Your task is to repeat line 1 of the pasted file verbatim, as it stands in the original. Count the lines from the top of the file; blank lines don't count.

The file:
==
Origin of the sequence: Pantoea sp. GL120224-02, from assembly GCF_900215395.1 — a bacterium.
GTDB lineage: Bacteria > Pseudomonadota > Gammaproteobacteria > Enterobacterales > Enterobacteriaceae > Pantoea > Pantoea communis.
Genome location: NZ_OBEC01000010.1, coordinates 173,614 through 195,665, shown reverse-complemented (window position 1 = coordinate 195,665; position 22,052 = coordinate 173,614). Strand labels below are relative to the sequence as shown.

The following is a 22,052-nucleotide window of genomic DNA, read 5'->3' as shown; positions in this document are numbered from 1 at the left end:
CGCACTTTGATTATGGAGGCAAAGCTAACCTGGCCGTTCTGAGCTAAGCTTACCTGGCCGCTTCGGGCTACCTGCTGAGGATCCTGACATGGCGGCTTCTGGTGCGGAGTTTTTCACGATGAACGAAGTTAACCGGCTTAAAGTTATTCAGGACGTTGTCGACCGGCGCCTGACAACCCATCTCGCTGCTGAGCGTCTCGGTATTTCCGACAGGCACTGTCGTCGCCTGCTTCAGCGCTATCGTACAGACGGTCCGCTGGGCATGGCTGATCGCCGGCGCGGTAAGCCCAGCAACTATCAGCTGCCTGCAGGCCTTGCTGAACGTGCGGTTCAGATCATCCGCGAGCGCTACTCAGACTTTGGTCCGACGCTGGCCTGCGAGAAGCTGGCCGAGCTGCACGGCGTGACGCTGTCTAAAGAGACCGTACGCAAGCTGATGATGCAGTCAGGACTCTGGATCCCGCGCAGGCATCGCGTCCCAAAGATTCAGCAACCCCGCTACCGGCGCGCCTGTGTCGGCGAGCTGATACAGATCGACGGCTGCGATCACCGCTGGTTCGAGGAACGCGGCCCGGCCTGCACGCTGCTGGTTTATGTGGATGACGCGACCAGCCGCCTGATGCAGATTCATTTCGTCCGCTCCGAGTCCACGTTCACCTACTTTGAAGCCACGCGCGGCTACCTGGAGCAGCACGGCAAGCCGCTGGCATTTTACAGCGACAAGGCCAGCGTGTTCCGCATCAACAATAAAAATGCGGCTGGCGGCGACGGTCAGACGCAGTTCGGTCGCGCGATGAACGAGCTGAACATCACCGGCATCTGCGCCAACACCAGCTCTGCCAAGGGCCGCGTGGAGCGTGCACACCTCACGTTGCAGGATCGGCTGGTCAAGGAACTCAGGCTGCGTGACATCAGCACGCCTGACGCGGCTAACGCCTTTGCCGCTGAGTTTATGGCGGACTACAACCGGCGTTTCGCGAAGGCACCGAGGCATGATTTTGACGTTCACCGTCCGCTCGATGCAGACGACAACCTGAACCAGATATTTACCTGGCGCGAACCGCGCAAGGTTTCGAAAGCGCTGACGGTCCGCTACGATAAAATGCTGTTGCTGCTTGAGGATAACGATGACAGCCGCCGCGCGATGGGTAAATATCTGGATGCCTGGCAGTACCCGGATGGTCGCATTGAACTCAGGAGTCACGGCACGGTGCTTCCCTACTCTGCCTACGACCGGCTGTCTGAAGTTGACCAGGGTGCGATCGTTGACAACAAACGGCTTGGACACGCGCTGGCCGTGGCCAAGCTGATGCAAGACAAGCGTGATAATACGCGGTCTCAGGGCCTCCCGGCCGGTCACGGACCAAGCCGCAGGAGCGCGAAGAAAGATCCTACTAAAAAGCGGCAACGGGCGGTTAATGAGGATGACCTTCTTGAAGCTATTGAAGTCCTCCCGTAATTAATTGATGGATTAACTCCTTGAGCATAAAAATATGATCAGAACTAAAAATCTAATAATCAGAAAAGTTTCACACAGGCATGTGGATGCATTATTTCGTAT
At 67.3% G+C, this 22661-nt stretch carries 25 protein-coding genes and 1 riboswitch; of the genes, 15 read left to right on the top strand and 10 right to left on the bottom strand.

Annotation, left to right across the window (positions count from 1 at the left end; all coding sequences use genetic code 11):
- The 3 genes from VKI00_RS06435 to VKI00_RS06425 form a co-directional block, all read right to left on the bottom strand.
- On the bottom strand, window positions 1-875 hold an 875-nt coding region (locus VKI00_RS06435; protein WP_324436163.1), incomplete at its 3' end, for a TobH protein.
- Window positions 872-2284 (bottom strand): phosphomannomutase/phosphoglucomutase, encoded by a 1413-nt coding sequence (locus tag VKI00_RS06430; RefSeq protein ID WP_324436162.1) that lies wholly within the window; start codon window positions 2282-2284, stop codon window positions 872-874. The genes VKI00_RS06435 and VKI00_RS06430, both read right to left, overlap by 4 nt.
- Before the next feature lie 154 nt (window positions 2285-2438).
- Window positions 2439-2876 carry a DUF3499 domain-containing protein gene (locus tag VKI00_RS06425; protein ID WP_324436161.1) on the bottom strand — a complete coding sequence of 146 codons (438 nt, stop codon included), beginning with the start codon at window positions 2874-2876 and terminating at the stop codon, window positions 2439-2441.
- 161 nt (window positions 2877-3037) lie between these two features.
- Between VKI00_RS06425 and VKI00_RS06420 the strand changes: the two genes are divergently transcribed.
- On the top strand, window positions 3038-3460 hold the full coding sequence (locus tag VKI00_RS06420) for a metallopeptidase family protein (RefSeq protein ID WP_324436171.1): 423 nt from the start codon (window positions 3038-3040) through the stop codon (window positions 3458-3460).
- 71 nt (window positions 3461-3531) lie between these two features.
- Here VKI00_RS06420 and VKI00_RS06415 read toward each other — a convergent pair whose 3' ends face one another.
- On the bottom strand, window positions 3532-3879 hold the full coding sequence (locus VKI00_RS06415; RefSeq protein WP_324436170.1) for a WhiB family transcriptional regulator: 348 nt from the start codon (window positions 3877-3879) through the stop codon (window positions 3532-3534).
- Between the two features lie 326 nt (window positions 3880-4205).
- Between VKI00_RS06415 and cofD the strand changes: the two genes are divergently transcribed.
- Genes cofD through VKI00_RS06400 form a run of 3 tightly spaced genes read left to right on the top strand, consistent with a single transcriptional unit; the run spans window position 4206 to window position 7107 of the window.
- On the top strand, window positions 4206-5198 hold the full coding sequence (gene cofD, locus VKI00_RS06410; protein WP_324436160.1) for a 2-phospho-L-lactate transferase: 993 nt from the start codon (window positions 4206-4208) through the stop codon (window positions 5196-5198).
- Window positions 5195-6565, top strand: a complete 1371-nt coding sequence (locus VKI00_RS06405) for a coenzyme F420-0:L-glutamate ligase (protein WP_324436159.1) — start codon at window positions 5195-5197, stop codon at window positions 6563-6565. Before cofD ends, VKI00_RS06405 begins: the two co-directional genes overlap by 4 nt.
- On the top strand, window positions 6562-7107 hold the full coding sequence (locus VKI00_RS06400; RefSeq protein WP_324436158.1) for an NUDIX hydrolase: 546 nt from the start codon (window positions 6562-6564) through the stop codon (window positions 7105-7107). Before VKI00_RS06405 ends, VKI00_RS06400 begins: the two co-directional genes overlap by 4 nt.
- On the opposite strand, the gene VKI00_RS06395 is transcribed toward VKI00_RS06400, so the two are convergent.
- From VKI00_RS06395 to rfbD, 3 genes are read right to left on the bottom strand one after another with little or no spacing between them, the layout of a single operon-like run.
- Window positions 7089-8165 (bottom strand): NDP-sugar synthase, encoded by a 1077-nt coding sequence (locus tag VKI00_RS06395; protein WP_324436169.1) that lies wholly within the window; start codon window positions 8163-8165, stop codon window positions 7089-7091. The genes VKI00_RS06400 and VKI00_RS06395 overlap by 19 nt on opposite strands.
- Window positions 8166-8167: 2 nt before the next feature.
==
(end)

Origin of the sequence: Pantoea sp. GL120224-02, from assembly GCF_900215395.1 — a bacterium.